Despite the fact that the court’s reference to a possible violation of New York Penal Law sec. 156.10 (Computer Trespass, a Class E Felony) was clearly dicta, the implication is certainly serious enough to cause concern, at least until the issue is thoroughly analyzed.
What the court in Gurevich either failed to consider, or did not mention, when suggesting that the Clandestine Imaging of the Subject Spouse’s hard drive could potentially have been a violation of New York Penal Law Sections 156.05; 156.10 et seq. (Unauthorized Use of Computer, Computer Tampering, Computer Trespass etc.) is the express defenses contained in the statute, to any charge under any of these sections that “the defendant had reasonable grounds to believe that he had authorization to use the computer” or “had reasonable grounds to believe that he had the right to copy, reproduce or duplicate in any manner the computer data or the computer program.”
In light of the Byrne v. Byrne, case discussed above, which has been cited and adopted by courts throughout New York, it is difficult to imagine an argument under which a spouse would not have “reasonable grounds to believe” that they had authorization to use the computer of their spouse, or copy, reproduce or duplicate data on their spouse’s computer.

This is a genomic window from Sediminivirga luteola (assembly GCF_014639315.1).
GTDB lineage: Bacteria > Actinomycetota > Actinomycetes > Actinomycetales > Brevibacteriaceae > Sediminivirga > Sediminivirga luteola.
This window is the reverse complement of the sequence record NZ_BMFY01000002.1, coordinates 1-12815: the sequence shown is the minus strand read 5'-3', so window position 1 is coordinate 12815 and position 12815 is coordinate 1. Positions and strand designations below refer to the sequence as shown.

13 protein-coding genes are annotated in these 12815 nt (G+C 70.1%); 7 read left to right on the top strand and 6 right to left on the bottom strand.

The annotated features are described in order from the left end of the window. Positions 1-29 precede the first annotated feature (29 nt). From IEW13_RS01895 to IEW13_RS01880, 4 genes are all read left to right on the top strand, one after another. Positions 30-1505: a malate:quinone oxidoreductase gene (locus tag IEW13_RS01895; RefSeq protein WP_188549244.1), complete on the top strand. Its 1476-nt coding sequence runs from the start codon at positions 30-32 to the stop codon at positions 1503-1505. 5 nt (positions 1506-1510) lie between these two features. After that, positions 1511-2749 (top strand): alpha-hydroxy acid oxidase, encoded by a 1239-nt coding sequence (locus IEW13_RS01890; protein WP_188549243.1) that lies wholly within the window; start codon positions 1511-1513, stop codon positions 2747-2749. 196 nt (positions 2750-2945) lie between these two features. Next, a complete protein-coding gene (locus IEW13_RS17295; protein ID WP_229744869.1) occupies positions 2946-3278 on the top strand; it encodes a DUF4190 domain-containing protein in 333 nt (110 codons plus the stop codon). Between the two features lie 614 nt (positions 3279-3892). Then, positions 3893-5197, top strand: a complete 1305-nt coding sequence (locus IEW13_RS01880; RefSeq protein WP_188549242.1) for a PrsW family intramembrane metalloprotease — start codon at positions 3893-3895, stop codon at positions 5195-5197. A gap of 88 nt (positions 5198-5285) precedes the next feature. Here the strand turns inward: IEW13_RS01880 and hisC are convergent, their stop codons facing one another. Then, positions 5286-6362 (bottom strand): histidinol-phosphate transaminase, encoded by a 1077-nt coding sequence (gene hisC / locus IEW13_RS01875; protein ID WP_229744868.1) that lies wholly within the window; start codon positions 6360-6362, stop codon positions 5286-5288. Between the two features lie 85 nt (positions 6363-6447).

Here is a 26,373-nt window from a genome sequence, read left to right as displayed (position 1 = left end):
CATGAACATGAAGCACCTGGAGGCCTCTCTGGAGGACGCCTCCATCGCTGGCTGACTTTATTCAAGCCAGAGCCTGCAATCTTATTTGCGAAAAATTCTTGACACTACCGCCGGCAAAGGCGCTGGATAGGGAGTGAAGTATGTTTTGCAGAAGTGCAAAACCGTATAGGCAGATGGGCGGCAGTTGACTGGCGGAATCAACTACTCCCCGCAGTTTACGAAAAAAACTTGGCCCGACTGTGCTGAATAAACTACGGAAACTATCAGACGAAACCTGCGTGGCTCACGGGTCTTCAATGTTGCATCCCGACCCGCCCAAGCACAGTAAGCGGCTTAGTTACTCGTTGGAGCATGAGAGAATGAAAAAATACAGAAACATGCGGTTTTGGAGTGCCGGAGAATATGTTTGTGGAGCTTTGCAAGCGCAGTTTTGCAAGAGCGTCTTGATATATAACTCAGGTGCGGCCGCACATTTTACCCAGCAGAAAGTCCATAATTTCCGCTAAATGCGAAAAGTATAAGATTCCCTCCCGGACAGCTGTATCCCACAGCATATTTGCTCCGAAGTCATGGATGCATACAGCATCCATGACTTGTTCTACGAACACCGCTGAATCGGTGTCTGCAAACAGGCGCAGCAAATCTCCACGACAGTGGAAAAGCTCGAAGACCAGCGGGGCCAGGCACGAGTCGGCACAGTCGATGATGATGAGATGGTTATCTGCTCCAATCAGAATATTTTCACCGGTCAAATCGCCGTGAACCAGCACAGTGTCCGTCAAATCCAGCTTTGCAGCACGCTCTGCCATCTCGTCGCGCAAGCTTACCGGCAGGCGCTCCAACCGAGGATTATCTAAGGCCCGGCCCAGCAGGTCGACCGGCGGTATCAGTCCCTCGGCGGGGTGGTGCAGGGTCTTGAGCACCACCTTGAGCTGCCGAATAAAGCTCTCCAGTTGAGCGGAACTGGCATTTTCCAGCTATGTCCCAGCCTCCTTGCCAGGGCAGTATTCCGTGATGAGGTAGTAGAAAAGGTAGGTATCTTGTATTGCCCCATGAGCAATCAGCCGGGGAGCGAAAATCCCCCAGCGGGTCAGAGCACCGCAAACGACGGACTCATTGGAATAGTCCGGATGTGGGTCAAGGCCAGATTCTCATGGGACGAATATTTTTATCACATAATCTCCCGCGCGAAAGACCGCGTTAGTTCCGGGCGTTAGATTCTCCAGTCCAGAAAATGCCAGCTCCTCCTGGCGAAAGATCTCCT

Nicholas G. Himonidis, is an attorney, licensed Private Investigator, Certified Fraud Examiner and Certified Computer Forensic Specialist. He is a Vice President at T&M Protection Resources, LLC in New York City, where he heads the firm’s Private Investigation Division. For more information, please visit Nicholas G. Himonidis, J.D., CFE, CCFS at T&M Protection Resources at www.tmprotection.com.
 With several significant caveats; the rules which apply to Clandestine Imaging of a Spouse’s computer hard drive apply equally to the Clandestine Imaging of handheld devices such as [cell/smart phones, tablets], and/or other devices that store digital data.
 Unlike evidence obtained in violation of Penal Law 250.00, which is specifically excluded as evidence under CPLR 4506, there is no such statutory basis for exclusion of evidence obtained in violation of Penal Law 156.10 or similar provisions of Penal Law Article 156, Offenses Against Computers.
 Under New York Penal Law a “defense” is distinguished from an “affirmative defense” in that a defense merely need be raised by a defendant, and must thereafter be disproven by the prosecution beyond a reasonable doubt. This makes the case against a spouse who engages in Clandestine Imaging nearly impossible to win since the defendant need only raise the defense that they had a “reasonable belief” that they had legal authority to access or copy the data, which must then be disproved beyond a reasonable doubt. (See NYPL section 25.00 (1).) This seemingly impossible hurdle to overcome in any potential prosecution in this context makes it extremely unlikely that any prosecutor would ever bring such a case.